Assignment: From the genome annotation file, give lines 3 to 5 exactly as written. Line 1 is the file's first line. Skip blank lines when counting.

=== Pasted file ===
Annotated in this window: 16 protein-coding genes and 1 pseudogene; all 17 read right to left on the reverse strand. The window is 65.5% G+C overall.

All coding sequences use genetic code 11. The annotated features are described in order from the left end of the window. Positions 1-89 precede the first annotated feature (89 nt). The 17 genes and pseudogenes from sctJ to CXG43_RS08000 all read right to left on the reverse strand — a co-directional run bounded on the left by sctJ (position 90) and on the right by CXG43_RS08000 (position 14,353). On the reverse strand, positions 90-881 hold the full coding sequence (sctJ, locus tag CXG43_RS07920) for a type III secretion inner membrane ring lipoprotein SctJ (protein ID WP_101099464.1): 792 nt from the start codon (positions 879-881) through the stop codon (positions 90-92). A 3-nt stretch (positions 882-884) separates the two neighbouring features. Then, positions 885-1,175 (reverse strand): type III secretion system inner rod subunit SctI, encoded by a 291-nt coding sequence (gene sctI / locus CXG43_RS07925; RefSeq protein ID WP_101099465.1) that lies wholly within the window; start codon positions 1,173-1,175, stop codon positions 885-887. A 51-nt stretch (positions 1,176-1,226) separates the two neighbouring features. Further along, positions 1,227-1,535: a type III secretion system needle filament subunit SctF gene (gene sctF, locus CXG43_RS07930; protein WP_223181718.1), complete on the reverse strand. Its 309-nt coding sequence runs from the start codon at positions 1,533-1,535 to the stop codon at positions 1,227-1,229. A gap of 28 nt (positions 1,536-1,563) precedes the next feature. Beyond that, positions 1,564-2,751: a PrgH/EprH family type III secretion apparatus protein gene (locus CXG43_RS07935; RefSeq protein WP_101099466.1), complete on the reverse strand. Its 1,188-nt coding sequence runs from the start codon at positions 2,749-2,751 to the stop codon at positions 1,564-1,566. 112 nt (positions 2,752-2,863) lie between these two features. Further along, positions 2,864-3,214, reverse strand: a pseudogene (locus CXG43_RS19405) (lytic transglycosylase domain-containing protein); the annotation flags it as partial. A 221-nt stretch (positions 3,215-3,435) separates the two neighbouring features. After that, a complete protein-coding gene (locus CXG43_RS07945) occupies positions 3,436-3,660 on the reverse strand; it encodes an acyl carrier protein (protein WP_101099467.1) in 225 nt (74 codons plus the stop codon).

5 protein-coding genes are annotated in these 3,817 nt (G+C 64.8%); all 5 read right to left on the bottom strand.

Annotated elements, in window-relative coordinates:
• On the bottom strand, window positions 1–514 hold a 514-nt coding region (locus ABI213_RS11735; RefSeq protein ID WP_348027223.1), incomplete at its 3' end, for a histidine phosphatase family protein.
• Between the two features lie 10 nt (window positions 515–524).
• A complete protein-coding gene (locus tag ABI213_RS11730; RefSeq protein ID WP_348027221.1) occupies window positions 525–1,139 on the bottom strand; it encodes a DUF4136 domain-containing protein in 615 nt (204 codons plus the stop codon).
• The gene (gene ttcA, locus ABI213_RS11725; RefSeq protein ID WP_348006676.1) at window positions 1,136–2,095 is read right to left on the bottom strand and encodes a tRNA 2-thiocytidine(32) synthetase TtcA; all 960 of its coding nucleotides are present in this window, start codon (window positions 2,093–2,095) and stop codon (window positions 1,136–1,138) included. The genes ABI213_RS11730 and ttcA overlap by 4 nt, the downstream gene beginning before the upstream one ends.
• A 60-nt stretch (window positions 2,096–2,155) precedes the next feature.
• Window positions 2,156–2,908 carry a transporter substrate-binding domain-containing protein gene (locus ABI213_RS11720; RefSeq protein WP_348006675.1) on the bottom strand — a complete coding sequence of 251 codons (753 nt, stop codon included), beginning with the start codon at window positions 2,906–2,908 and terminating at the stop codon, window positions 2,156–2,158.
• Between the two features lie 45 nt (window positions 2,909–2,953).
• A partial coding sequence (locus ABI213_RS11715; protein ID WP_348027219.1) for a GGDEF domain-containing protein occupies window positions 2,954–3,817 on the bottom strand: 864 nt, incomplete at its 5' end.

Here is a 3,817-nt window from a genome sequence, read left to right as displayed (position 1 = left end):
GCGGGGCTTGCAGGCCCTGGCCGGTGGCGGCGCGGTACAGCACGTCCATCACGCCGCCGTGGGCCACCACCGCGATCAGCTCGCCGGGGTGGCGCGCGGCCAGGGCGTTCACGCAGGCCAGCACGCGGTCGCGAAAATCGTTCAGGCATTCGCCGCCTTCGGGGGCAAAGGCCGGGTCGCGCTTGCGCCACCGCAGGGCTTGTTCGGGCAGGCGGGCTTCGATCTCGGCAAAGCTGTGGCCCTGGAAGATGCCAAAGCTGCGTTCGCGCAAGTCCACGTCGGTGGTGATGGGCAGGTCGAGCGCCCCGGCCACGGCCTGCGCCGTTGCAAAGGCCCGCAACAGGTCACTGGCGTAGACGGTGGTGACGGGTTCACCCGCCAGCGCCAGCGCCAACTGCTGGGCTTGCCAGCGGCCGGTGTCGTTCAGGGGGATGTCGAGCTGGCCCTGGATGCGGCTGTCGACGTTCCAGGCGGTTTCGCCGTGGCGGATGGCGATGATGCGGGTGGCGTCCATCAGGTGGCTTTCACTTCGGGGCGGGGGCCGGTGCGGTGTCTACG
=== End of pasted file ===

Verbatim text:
5 protein-coding genes are annotated in these 3,817 nt (G+C 64.8%); all 5 read right to left on the bottom strand.

Annotated elements, in window-relative coordinates:
• On the bottom strand, window positions 1–514 hold a 514-nt coding region (locus ABI213_RS11735; RefSeq protein ID WP_348027223.1), incomplete at its 3' end, for a histidine phosphatase family protein.